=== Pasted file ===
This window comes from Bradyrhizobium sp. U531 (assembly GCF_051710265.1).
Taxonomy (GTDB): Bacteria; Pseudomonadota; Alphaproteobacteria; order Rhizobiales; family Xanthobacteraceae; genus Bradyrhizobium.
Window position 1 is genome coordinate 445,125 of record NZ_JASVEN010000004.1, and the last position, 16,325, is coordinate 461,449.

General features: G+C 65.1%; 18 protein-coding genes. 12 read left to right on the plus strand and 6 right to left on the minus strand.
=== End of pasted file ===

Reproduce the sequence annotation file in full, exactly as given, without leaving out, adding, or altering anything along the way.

This window comes from Bradyrhizobium sp. U531 (assembly GCF_051710265.1).
Taxonomy (GTDB): Bacteria; Pseudomonadota; Alphaproteobacteria; order Rhizobiales; family Xanthobacteraceae; genus Bradyrhizobium.
Window position 1 is genome coordinate 445,125 of record NZ_JASVEN010000004.1, and the last position, 16,325, is coordinate 461,449.

General features: G+C 65.1%; 18 protein-coding genes. 12 read left to right on the plus strand and 6 right to left on the minus strand.